Your bankruptcy will negatively impact your credit score and remain on your file for six years from the time it began.
Advantages of Bankruptcy
- Bankruptcy allows you to write off your debt in 12 months
- Creditors can no longer contact you directly for payment and must communicate through the official receiver
- You will be able to keep enough money to live on, as well as essential possessions required for basic domestic needs
- You can keep any items vital for trade work if you’re self employed
- If your home has little equity in it, you may be allowed to keep this
- If deemed essential for work, and worth £1,000 or less, you’ll be allowed to keep a vehicle
Disadvantages of Bankruptcy
- Bankruptcy will have a negative affect on your credit report and remain there for at least six years after you have been discharged.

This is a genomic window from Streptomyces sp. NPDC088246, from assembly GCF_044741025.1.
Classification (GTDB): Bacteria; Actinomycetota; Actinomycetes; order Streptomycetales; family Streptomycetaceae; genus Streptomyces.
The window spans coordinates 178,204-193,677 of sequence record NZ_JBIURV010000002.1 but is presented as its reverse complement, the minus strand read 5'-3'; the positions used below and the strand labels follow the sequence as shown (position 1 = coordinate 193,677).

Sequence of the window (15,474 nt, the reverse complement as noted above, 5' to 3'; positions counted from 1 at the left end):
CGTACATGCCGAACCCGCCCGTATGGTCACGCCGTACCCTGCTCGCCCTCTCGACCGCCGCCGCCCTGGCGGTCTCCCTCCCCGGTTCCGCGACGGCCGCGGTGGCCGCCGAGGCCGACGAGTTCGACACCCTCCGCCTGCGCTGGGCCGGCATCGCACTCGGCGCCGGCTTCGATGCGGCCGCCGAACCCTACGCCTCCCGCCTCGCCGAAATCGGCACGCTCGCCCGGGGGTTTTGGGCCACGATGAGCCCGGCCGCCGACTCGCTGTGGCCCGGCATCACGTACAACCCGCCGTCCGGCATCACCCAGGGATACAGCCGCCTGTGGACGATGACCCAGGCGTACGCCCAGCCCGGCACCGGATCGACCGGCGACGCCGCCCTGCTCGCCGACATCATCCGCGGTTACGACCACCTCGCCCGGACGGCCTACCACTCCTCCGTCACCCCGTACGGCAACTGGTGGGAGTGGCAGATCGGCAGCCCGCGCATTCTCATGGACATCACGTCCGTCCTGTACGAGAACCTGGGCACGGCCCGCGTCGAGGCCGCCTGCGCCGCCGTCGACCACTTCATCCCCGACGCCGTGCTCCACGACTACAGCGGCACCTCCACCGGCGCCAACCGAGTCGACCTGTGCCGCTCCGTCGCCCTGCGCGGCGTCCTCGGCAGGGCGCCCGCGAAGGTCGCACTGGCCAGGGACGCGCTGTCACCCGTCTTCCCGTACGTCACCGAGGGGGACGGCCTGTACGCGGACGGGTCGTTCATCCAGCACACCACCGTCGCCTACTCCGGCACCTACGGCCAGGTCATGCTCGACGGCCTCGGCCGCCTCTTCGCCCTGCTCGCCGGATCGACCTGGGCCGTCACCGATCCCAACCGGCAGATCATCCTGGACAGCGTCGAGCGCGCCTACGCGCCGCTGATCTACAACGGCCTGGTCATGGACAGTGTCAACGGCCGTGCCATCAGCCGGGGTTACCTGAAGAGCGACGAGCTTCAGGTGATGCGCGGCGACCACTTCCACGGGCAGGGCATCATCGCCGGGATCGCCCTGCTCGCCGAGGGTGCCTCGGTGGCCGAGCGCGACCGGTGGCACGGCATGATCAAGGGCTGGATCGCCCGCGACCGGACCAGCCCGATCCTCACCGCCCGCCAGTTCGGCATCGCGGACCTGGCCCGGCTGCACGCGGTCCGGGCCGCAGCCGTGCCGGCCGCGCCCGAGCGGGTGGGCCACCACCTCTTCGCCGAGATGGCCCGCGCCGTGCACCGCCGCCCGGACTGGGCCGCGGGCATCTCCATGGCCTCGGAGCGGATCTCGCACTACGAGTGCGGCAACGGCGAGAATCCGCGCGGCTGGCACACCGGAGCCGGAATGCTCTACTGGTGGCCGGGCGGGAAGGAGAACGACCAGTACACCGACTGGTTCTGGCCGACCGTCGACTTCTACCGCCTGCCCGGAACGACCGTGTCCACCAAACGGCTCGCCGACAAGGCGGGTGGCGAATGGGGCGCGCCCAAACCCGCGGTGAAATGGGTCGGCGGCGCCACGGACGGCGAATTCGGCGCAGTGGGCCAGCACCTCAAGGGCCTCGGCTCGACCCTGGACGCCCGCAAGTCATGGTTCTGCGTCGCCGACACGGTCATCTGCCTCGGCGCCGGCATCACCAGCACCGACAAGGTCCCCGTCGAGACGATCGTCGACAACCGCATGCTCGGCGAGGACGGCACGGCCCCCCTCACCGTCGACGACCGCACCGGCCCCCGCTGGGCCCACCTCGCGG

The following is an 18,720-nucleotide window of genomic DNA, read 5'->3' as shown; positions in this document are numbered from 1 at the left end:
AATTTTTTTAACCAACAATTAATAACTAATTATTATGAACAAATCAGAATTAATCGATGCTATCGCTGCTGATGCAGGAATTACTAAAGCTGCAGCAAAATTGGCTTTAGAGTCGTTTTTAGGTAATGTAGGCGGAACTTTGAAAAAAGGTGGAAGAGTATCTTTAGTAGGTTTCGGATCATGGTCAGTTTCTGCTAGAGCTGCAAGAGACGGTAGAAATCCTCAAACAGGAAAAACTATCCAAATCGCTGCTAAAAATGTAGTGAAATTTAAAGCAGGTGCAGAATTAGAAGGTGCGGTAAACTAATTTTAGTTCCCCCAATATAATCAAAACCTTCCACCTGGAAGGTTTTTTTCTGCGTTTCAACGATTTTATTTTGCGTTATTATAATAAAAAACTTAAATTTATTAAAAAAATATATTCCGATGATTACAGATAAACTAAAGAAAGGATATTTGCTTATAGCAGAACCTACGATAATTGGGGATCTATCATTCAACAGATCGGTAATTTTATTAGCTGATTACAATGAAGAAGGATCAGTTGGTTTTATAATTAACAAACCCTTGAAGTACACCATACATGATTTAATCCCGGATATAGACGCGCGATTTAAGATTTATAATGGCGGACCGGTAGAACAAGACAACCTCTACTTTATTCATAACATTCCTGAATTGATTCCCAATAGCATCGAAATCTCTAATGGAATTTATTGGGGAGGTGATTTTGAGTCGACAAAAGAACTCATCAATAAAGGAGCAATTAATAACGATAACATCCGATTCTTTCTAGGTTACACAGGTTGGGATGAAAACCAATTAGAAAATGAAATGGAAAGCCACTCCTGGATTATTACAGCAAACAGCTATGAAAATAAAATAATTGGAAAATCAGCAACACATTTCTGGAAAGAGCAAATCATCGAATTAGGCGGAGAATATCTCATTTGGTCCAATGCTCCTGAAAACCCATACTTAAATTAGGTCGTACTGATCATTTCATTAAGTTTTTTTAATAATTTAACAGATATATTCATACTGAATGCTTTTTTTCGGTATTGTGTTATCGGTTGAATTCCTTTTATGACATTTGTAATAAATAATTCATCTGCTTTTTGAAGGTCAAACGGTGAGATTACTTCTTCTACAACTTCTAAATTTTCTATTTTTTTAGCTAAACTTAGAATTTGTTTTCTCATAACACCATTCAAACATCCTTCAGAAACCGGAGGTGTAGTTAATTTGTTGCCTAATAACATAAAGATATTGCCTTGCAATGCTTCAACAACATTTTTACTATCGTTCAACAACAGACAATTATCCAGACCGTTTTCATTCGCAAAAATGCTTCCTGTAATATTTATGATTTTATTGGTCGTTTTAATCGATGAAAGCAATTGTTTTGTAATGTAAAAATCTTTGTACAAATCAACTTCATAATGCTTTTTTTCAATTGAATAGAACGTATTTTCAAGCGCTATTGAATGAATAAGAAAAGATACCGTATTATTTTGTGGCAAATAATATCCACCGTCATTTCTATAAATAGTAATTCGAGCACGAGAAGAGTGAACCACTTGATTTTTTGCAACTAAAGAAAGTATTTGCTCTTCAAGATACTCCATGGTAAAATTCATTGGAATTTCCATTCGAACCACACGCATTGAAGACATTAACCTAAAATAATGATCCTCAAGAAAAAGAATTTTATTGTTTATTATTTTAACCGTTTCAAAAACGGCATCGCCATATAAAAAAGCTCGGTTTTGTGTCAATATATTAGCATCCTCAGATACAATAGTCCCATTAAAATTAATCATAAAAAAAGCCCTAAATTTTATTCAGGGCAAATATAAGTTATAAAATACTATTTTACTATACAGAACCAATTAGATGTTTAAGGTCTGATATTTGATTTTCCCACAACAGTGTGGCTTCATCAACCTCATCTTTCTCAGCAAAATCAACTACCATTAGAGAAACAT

- Your home will likely be sold if it there is more than £1,000 of equity.
- Vehicles over the cost of £1,000 may be sold, however, if a friend or relative pays the difference then it is possible to keep.
- Bankruptcy can affect your profession. You will be unable to work as a company director or be involved with the management of a limited company while you are bankrupt. It may also affect the ability to practice as a solicitor or accountant or in other financial services.
- There’s a cost attached to bankruptcy which many people cannot afford.
- It can affect a person’s ability to become a British Citizen and their status as a ‘person of independent means’